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Old 29-12-2004, 09:23 PM
J.C. Scott
Posts: n/a

usual suspect wrote:
Here's something else worth considering. It's from a study of 11,000
vegetarians and other health conscious people.

This study was initially set up to test the hypotheses that
daily consumption of wholemeal bread (as an indicator of a high
fibre diet) and vegetarian diet are associated with a reduction
in mortality from ischaemic heart disease; the reduction in
mortality associated with both of these dietary factors was *NOT

We found that a vegetarian diet was associated with a 15%
reduction in mortality from ischaemic heart disease. This was
*NOT SIGNIFICANT* and was LESS THAN the roughly 30% reductions
REPORTED IN EARLIER ANALYSES of this cohort.... A vegetarian
diet was also associated with a *SIGNIFICANT INCREASE* in
mortality from breast cancer. However, the confidence interval
was wide.... The numbers of deaths for individual cancer sites
were small and the mortality ratios have wide confidence
intervals. The 41% reduction in mortality from lung cancer
associated with daily consumption of fresh fruit was *NOT

The emphases in that are from points I was making to a bonehead who

that particular study to suggest that the study found important and
significant correlations between vegetarianism and good health. As

can see, the benefits were statistically *not* significant, and there

was actually an increase in the number of mortalities from breast

among vegetarians.


--The Oxford Vegetarian Study: an overview 1,2,3

"From the Imperial Cancer Research Fund, Cancer Epidemiology Unit,
Radcliffe Infirmary, Oxford, United Kingdom; the Department of Public
Health and Policy, London School of Hygiene and Tropical Medicine; and
the Department of Human Nutrition, University of Otago, Dunedin, New

"The Oxford Vegetarian Study is a prospective study of 6000 vegetarians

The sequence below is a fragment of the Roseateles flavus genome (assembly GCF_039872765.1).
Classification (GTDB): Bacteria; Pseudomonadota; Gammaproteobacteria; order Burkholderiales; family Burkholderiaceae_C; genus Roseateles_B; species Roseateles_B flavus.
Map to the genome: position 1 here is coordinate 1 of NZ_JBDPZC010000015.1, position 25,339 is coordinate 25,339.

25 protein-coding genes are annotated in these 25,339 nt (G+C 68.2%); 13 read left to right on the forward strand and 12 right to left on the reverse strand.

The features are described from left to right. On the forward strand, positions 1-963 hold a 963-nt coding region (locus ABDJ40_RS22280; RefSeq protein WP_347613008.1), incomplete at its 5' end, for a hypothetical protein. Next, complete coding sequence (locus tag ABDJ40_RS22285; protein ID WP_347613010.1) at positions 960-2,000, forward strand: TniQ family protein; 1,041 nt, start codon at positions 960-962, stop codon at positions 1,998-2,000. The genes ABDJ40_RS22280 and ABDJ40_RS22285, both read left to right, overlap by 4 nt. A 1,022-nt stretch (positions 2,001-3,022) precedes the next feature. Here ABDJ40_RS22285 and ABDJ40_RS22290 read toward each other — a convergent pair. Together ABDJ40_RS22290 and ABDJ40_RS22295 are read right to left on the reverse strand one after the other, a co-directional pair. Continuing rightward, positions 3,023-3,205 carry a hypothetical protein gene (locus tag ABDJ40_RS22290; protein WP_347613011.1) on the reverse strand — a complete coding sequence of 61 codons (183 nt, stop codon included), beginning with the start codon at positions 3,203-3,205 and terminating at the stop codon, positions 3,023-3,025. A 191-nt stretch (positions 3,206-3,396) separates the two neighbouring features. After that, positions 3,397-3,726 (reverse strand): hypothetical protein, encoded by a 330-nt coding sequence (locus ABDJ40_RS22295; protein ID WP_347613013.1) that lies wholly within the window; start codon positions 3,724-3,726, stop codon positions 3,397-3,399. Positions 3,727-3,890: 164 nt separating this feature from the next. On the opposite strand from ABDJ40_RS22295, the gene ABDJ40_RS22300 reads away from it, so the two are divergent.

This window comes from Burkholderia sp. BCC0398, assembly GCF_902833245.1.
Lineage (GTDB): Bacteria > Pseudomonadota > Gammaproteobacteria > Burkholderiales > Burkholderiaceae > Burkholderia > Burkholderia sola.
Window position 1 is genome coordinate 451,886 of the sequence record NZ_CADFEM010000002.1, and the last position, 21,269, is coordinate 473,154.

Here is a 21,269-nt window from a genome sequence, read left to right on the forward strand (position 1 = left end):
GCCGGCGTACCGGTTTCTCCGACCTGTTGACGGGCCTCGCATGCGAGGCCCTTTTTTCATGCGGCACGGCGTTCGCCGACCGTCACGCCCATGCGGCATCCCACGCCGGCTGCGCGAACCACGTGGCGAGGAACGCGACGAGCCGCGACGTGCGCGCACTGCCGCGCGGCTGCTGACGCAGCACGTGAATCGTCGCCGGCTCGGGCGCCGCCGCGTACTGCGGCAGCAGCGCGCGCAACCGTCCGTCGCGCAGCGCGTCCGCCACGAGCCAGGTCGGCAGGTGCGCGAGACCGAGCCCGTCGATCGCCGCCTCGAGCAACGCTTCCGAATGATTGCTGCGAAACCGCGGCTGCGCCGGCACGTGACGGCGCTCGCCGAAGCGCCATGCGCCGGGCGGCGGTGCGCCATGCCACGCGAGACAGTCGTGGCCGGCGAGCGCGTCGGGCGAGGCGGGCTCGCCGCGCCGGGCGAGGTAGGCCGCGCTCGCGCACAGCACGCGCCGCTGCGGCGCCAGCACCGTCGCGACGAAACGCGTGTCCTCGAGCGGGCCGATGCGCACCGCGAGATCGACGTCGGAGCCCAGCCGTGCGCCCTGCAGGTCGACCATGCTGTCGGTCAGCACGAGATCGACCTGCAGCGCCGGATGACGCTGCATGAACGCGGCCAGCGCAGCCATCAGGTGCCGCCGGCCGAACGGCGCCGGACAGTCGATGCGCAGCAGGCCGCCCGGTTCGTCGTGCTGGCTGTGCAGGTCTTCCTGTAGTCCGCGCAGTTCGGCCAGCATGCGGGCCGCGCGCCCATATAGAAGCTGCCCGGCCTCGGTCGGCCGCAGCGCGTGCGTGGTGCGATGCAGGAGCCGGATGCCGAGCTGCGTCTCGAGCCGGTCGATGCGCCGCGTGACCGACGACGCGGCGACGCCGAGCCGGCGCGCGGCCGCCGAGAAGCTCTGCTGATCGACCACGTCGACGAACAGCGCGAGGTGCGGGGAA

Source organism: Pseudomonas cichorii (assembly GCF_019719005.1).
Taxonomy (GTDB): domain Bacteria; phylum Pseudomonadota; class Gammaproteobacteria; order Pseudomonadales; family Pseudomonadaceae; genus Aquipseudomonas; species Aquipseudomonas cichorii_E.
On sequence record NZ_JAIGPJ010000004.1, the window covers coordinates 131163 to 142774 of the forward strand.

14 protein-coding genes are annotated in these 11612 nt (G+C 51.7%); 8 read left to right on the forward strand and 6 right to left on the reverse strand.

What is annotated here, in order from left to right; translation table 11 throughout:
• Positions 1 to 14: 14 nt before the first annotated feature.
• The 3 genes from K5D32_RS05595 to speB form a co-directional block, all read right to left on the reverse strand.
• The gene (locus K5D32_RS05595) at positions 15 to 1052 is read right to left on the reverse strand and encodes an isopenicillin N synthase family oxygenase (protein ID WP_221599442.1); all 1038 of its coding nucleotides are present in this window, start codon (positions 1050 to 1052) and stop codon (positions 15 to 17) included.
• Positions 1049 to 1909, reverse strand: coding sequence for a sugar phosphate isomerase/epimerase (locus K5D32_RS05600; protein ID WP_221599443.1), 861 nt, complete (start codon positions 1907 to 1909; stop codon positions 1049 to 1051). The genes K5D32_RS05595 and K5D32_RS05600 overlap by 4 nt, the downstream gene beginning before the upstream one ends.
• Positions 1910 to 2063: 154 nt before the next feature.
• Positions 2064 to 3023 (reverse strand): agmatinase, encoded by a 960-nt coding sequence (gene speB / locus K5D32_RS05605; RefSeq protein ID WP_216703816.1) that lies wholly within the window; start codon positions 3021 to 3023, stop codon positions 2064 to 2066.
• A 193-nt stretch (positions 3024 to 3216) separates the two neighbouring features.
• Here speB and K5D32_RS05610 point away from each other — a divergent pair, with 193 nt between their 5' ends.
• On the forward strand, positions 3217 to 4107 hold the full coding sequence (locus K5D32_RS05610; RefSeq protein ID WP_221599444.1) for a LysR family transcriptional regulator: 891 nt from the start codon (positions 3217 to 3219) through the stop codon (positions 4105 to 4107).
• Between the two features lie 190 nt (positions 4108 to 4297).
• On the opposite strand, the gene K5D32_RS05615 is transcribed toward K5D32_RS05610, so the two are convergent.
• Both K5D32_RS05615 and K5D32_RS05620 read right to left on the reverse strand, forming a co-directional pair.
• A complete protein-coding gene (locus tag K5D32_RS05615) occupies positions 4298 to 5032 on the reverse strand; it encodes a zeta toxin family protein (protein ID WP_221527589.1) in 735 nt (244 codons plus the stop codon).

and 5000 nonvegetarian control subjects recruited in the United Kingdom
between 1980 and 1984. Cross-sectional analyses of study data showed
that vegans had lower total- and LDL-cholesterol concentrations than
did meat eaters; vegetarians and fish eaters had intermediate and
similar values. Meat and cheese consumption were positively associated,
and dietary fiber intake was inversely associated, with
total-cholesterol concentration in both men and women. After 12 y of
follow-up, all-cause mortality in the whole cohort was roughly half
that in the population of England and Wales (standardized mortality
ratio, 0.46; 95% CI, 0.42, 0.51). After adjusting for smoking, body
mass index, and social class, death rates were lower in non-meat-eaters
than in meat eaters for each of the mortality endpoints studied
[relative risks and 95% CIs: 0.80 (0.65, 0.99) for all causes of death,
0.72 (0.47, 1.10) for ischemic heart disease, and 0.61 (0.44, 0.84) for
all malignant neoplasms]. Mortality from ischemic heart disease was
also positively associated with estimated intakes of total animal fat,
saturated animal fat, and dietary cholesterol. Other analyses showed
that non-meat-eaters had only half the risk of meat eaters of requiring
an emergency appendectomy, and that vegans in Britain may be at risk
for iodine deficiency. Thus, the health of vegetarians in this study is
generally good and compares favorably with that of the nonvegetarian
control subjects. Larger studies are needed to examine rates of
specific cancers and other diseases among vegetarians."

You may also wish to look at the American Journal of Clinical
Nutrition's Full Text article toward the bottom of that page entitled,
"Does low meat consumption increase life expectancy in humans?"

"Results: Our review of the 6 studies found the following trends: 1) a
very low meat intake was associated with a significant decrease in risk
of death in 4 studies, a nonsignificant decrease in risk of death in
the fifth study, and virtually no association in the sixth study; 2) 2
of the studies in which a low meat intake significantly decreased
mortality risk also indicated that a longer duration ( 2 decades) of
adherence to this diet contributed to a significant decrease in
mortality risk and a significant 3.6-y (95% CI: 1.4, 5.8 y) increase in
life expectancy; and 3) the protective effect of a very low meat intake
seems to attenuate after the ninth decade. Some of the variation in the
survival advantage in vegetarians may have been due to marked
differences between studies in adjustment for confounders, the
definition of vegetarian, measurement error, age distribution, the
healthy volunteer effect, and intake of specific plant foods by the

"Conclusion: Current prospective cohort data from adults in North
America and Europe raise the possibility that a lifestyle pattern that
includes a very low meat intake is associated with greater longevity."